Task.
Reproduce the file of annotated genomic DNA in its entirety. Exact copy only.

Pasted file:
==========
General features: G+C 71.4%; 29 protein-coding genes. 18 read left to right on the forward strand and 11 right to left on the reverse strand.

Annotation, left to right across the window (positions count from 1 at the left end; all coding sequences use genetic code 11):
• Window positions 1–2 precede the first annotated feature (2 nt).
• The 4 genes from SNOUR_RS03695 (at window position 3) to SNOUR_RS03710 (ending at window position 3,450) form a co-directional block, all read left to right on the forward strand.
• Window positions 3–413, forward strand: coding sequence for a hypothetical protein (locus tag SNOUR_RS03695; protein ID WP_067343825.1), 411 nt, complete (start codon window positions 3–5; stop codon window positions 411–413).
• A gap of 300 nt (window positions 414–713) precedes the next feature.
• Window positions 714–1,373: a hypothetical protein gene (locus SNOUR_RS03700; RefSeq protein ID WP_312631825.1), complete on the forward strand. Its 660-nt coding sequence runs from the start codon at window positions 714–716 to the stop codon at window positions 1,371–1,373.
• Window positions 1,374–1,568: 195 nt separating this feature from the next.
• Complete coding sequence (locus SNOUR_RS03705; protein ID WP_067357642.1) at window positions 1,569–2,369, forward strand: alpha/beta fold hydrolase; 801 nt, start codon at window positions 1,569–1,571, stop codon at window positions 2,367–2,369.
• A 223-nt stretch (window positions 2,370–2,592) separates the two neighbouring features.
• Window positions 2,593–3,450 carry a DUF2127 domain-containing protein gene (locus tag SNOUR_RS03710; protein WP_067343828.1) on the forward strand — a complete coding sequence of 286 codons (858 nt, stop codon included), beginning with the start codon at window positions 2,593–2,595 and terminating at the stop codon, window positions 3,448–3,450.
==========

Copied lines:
General features: G+C 71.4%; 29 protein-coding genes. 18 read left to right on the forward strand and 11 right to left on the reverse strand.

Annotation, left to right across the window (positions count from 1 at the left end; all coding sequences use genetic code 11):
• Window positions 1–2 precede the first annotated feature (2 nt).
• The 4 genes from SNOUR_RS03695 (at window position 3) to SNOUR_RS03710 (ending at window position 3,450) form a co-directional block, all read left to right on the forward strand.
• Window positions 3–413, forward strand: coding sequence for a hypothetical protein (locus tag SNOUR_RS03695; protein ID WP_067343825.1), 411 nt, complete (start codon window positions 3–5; stop codon window positions 411–413).
• A gap of 300 nt (window positions 414–713) precedes the next feature.
• Window positions 714–1,373: a hypothetical protein gene (locus SNOUR_RS03700; RefSeq protein ID WP_312631825.1), complete on the forward strand. Its 660-nt coding sequence runs from the start codon at window positions 714–716 to the stop codon at window positions 1,371–1,373.
• Window positions 1,374–1,568: 195 nt separating this feature from the next.
• Complete coding sequence (locus SNOUR_RS03705; protein ID WP_067357642.1) at window positions 1,569–2,369, forward strand: alpha/beta fold hydrolase; 801 nt, start codon at window positions 1,569–1,571, stop codon at window positions 2,367–2,369.
• A 223-nt stretch (window positions 2,370–2,592) separates the two neighbouring features.
• Window positions 2,593–3,450 carry a DUF2127 domain-containing protein gene (locus tag SNOUR_RS03710; protein WP_067343828.1) on the forward strand — a complete coding sequence of 286 codons (858 nt, stop codon included), beginning with the start codon at window positions 2,593–2,595 and terminating at the stop codon, window positions 3,448–3,450.